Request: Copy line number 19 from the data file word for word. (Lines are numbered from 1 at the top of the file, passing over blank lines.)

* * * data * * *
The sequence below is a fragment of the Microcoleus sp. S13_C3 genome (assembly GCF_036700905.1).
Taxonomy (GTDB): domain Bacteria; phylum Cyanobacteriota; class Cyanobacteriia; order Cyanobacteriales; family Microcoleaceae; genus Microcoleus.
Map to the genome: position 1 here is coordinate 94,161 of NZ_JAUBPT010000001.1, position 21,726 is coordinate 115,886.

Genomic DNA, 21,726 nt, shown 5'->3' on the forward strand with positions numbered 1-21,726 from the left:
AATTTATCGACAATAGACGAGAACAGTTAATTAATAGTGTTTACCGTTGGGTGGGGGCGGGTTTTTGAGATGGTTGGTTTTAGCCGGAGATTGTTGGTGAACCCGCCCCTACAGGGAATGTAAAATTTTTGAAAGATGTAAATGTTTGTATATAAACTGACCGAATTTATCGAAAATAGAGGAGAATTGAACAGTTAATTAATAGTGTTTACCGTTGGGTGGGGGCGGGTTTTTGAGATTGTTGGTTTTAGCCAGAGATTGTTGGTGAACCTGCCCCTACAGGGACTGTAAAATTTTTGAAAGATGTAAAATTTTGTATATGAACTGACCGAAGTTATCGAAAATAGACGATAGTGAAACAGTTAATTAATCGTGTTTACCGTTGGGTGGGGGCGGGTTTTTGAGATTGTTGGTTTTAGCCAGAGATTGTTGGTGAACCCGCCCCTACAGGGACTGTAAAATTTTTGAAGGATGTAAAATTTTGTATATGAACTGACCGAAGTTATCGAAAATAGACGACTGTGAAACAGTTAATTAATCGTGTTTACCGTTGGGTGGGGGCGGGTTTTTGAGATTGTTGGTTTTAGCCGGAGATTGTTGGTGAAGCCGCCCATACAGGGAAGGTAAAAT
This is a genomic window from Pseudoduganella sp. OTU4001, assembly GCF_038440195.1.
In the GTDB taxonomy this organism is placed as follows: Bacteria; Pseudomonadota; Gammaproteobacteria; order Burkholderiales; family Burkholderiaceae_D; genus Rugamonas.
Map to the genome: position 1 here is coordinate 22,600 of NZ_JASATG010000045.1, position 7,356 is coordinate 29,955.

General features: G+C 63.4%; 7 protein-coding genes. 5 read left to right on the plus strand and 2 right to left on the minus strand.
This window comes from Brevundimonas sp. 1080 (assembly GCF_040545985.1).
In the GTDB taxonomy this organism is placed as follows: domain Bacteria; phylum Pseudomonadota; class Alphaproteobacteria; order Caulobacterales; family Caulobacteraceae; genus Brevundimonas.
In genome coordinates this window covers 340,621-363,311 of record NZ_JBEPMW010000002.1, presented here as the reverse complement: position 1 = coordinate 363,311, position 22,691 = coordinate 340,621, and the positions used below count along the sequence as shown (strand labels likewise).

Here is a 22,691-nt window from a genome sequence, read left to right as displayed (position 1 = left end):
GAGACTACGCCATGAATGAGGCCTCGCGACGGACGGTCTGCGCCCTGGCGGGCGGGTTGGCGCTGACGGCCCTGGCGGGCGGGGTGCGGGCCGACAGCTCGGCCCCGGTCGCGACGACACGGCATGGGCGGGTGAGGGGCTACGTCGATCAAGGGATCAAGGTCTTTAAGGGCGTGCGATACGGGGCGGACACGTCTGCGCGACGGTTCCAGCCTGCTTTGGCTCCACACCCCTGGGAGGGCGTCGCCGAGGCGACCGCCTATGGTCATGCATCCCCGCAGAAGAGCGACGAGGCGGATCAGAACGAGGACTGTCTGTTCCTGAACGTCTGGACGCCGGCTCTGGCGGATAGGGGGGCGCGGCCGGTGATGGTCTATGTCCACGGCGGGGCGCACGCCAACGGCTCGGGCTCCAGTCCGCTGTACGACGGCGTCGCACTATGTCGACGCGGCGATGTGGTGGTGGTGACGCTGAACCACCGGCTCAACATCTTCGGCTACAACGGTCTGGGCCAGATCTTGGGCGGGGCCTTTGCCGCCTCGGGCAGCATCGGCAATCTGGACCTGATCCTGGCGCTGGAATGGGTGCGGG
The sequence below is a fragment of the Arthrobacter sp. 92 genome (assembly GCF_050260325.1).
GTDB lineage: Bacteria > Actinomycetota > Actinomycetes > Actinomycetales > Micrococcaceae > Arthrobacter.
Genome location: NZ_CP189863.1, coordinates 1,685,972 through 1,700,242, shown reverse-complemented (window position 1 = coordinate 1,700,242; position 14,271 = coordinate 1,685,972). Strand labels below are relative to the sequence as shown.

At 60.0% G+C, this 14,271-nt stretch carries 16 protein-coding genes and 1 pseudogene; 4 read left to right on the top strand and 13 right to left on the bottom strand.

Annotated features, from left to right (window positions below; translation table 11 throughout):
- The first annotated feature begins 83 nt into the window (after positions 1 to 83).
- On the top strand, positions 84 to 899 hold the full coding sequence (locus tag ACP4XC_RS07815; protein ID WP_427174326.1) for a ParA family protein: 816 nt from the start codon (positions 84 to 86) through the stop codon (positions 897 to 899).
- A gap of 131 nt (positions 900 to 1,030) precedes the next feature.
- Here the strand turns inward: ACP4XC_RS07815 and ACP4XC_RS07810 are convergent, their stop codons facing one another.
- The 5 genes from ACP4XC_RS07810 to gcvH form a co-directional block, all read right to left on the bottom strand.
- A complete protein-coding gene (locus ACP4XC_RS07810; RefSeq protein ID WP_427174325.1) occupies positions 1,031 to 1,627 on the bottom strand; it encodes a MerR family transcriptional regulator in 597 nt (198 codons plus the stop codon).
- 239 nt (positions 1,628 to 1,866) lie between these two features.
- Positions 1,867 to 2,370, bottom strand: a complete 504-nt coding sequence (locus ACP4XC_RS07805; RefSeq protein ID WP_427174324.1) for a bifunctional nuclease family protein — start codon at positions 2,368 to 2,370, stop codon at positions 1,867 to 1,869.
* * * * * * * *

Annotated features, from left to right (window positions below; translation table 11 throughout):